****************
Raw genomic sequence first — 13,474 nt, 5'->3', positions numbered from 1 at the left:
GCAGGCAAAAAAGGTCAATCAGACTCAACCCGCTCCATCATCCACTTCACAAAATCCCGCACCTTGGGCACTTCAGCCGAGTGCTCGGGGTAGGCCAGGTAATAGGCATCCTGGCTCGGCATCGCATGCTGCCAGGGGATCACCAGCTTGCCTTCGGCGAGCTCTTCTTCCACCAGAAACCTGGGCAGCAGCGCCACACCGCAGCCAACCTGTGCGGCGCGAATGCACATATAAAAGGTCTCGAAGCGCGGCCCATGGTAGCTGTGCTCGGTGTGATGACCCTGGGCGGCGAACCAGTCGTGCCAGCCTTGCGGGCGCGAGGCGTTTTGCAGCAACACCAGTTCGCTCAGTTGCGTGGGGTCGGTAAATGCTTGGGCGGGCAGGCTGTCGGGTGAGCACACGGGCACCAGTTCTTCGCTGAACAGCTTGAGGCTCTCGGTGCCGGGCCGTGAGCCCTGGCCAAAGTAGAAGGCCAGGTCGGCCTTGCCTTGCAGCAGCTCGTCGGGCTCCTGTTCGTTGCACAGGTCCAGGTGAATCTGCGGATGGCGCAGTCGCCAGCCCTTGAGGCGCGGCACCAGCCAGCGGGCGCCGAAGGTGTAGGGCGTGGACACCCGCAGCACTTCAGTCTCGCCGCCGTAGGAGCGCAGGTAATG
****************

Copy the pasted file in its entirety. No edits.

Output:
Raw genomic sequence first — 13,474 nt, 5'->3', positions numbered from 1 at the left:
GCAGGCAAAAAAGGTCAATCAGACTCAACCCGCTCCATCATCCACTTCACAAAATCCCGCACCTTGGGCACTTCAGCCGAGTGCTCGGGGTAGGCCAGGTAATAGGCATCCTGGCTCGGCATCGCATGCTGCCAGGGGATCACCAGCTTGCCTTCGGCGAGCTCTTCTTCCACCAGAAACCTGGGCAGCAGCGCCACACCGCAGCCAACCTGTGCGGCGCGAATGCACATATAAAAGGTCTCGAAGCGCGGCCCATGGTAGCTGTGCTCGGTGTGATGACCCTGGGCGGCGAACCAGTCGTGCCAGCCTTGCGGGCGCGAGGCGTTTTGCAGCAACACCAGTTCGCTCAGTTGCGTGGGGTCGGTAAATGCTTGGGCGGGCAGGCTGTCGGGTGAGCACACGGGCACCAGTTCTTCGCTGAACAGCTTGAGGCTCTCGGTGCCGGGCCGTGAGCCCTGGCCAAAGTAGAAGGCCAGGTCGGCCTTGCCTTGCAGCAGCTCGTCGGGCTCCTGTTCGTTGCACAGGTCCAGGTGAATCTGCGGATGGCGCAGTCGCCAGCCCTTGAGGCGCGGCACCAGCCAGCGGGCGCCGAAGGTGTAGGGCGTGGACACCCGCAGCACTTCAGTCTCGCCGCCGTAGGAGCGCAGGTAATG